Mould and Yeasts

Mould and yeasts are part of nature and decompose dead organic matter such as dead leaves or animal carcasses. They play an important role in compost, in fermentation processes, for example the production of beer or the fermentation of dairy products into cheese.

Also in buildings, mould can affect furniture or walls and as a result can negatively impact the health of the inhabitants.

Moulds need humidity and a suitable growth medium to live. All organic materials can be used as a growth medium. In a house, wallpaper, wallpaper paste, paints, wood, paper, textiles, plastics and rubber, as well as wall plaster, leather, dust but also potting soil can serve as growth medium and can be degraded.

The most important growth factor for fungi is the humidity of the growth medium. In living areas, humidity production is a direct consequence of the use of the building. In a four-person household, showering, washing, cleaning, cooking, drying clothes but also human sweating produce on average one bathtub full of water per week. Problems with mould occur when the produced humidity cannot escape from the building because too little ventilation is provided.

Other sources of humidity are construction defects such as water pipes leaks, infiltration of rain due cracks in the fa├žade or leaking roofs; thermal bridges due to inadequate thermal insulation; or high residual humidity in new buildings due to building materials such as gypsum, mortar, concrete, screed. Old buildings often have no moisture barrier protecting them from ground humidity, so humidity can rise inside the building walls due to capillary effects.

Moulds primarily release spores into the room air. This is their way of reproduction. The spores fly through the air and if they settle on a suitable moist growth medium, a new mould develops in this location. Various types of mould can also release mycotoxins under certain conditions. These are chemical fungal toxins that are intended to prevent other types of mould or bacteria from growing in these spots. Some of these mycotoxins have been adopted by medicine because they can successfully fight bacteria. We know them not as mycotoxins but by the term antibiotics. Thus, the well-known penicillin is obtained from moulds of the genus Penicillium, the same genus to which Penicillium roquefortii belongs, which is used in the production of blue cheese.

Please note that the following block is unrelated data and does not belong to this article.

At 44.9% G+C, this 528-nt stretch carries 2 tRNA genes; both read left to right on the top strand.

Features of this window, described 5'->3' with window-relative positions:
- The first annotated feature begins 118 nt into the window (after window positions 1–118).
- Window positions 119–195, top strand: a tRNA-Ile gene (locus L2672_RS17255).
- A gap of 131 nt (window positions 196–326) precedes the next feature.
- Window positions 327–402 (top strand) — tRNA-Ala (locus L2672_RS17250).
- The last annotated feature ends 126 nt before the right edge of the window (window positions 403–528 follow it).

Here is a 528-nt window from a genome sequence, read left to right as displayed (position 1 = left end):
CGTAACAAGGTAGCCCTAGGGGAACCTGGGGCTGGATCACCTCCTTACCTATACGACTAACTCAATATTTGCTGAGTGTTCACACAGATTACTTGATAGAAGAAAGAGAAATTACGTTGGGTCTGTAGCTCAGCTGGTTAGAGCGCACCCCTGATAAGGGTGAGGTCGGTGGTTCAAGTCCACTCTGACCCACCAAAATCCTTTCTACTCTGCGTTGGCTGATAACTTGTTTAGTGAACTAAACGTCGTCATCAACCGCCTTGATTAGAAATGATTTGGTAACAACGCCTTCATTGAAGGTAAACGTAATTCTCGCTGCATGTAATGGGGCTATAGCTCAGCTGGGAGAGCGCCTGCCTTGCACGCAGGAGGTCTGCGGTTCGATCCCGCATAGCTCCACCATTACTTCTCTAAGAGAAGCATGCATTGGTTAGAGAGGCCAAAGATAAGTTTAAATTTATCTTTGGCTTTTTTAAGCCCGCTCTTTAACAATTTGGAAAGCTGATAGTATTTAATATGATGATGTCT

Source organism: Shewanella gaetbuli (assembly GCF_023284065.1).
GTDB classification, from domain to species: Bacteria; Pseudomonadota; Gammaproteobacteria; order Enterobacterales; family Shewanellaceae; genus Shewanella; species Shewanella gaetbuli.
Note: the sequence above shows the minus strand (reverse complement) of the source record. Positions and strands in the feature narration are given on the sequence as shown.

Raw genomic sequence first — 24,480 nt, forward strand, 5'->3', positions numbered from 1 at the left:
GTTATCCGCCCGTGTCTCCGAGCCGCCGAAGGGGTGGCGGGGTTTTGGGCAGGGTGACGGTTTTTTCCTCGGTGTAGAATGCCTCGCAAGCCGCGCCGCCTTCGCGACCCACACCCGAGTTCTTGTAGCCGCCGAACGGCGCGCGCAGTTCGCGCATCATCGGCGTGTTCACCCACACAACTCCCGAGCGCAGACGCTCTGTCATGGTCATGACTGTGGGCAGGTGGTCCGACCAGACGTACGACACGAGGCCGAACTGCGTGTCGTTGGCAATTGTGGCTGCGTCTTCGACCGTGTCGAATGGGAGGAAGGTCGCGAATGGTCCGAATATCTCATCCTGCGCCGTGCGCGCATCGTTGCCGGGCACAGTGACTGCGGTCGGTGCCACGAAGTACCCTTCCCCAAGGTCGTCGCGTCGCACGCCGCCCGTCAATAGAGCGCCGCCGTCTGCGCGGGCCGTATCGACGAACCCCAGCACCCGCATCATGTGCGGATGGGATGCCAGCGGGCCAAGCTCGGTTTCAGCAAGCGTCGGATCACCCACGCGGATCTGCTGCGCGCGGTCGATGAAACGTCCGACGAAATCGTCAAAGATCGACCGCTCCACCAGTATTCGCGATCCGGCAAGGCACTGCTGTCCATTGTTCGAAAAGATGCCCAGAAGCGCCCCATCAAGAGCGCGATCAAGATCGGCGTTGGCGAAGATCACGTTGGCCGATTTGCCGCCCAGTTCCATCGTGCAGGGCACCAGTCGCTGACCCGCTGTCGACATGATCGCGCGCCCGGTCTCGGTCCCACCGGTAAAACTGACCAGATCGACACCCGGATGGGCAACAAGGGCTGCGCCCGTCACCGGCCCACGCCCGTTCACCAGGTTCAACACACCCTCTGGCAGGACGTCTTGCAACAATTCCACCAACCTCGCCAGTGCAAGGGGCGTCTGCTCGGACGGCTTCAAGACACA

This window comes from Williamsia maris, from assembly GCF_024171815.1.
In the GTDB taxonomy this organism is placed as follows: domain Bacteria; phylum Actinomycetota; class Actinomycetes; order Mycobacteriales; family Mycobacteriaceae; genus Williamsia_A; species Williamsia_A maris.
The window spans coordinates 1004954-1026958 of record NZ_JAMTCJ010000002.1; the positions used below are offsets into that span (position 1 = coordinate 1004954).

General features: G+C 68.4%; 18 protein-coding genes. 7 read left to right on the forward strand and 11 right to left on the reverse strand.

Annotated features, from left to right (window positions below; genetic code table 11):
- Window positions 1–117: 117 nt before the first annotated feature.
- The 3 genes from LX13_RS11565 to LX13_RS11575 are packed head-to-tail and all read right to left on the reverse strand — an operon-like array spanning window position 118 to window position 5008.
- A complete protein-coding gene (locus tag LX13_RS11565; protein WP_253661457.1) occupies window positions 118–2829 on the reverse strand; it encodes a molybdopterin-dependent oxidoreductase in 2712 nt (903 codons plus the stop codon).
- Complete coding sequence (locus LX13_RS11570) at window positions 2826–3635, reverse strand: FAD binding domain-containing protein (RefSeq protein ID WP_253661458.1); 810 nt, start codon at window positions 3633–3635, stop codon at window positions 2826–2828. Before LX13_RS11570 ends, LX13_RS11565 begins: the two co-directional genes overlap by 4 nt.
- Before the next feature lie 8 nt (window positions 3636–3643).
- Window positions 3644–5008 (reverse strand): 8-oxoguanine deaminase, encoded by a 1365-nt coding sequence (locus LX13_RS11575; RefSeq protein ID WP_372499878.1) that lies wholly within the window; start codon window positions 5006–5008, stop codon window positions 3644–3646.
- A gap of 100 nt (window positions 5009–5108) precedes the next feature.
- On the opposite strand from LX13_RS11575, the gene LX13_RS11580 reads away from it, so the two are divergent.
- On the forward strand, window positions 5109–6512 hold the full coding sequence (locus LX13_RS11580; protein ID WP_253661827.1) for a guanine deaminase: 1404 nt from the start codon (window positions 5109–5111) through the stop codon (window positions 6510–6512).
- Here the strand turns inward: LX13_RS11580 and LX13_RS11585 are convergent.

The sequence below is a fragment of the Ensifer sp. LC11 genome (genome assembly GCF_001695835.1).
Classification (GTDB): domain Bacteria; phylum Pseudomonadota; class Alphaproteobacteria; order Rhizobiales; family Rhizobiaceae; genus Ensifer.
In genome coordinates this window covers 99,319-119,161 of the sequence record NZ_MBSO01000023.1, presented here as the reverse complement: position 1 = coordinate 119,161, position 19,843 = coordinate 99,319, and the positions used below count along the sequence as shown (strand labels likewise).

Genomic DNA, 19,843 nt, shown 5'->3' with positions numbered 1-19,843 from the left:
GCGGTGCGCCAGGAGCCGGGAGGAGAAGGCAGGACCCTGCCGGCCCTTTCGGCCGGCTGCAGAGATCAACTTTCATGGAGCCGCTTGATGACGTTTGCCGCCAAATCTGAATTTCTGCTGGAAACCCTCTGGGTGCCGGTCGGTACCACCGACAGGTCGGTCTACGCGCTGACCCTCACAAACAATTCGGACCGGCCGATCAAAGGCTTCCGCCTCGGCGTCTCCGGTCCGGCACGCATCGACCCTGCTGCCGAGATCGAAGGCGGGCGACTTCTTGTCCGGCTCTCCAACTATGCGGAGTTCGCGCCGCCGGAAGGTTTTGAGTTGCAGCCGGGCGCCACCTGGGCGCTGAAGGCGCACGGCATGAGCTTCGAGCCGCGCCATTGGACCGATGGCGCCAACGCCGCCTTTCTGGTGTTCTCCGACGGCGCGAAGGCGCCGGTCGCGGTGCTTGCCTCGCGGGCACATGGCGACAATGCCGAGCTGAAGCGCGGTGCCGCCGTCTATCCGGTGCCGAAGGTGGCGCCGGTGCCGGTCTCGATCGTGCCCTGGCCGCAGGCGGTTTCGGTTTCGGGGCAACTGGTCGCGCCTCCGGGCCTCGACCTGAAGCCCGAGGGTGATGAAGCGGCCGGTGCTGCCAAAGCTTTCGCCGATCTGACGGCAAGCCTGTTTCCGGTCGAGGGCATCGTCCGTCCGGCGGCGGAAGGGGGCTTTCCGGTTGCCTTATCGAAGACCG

Health Effects of Mould

Moulds can endanger human health in 4 different ways:

Allergies

Mycoallergoses are allergic reactions to increased spore concentrations in the air. Symptoms of a fungal allergy are inflammation of the eyes and mucous membranes (runny nose) as well as the respiratory tract (cough as well as asthma).

In general, all types of mould can cause allergies. These are mainly type I allergies in which IgE antibodies are formed. Symptoms include itching, conjunctival redness, allergic rhinitis, wheals and shortness of breath (bronchial asthma). These symptoms usually appear within the first half hour after exposure.

Type III allergies to mould (formation of IgG antibodies) and type IV allergies (sensitization of T lymphocytes) are relatively rare. The most commonly flu-like symptoms (fever, cough, shortness of breath, fatigue, allergic alveolitis) usually do not appear until four to eight hours after exposure.

Toxic Effects (mycotoxicosis or mycoses)

Symptoms are varied and affect either the mucous membranes such as the eyes or the skin (physician call it MMI or Mucous Membrane Irritation Syndrome) or the symptoms are flu-like (ODTS syndrome or Organic Toxic Dust Syndrome). The latter is also called “farmers fever”, coming from American farmers that inhale mould spores of spoiled plants.

Mycotoxin Poisoning

Mycotoxins damage the kidneys (nephrotoxic effects), the liver (hepatotoxic effects), the lungs (pneumotoxic effects) or the nervous system (neurotoxic effects). Mycotoxins can also act carcinogenic or reprotoxic, even in very small doses.

Infections Caused by Mould

Infections caused by mould are very rare and mainly affect people with local or general immune deficiencies (HIV-infected, transplanted persons or people after chemotherapy or cortisone therapy). In this case, the moulds settle in the respiratory tract, paranasal sinuses, ear canal or other organs. One example is invasive pulmonary aspergillosis. In healthy people, infections caused by fungal spores are usually avoided by an intact defence mechanism.

What do to in case of mould infestation?

First and foremost a biological examination of the building should be done including mould analyses in order to identify the different mould types and their concentration in the air. It is also important to identify the sources of humidity in order to determine appropriate renovation measures.

Additionally, the medical diagnosis consists of analyses in which the immune response to the detected mould species is identified, either by the presence of certain antibodies (RAST test for IgE antibodies), immune cells (LTT test) in the blood or by a provocation test (e.B. PRICK skin test).

Under no circumstances should moulds be treated with biocides or fungicides, as this would mean to replace a poison by another poison. As alternatives to such “chemical clubs”, a number of proven home remedies, such as high-proof vinegar, high-proof alcohol (70-80%) or a salmiac dilution are available. However, these measures can only temporarily eliminate the mould infestation, since the cause, namely the excessive humidity of the materials, is not eliminated. A permanent solution can ultimately only be obtained by following the decontamination and restauration suggestions recommendations suggested by a building biologist.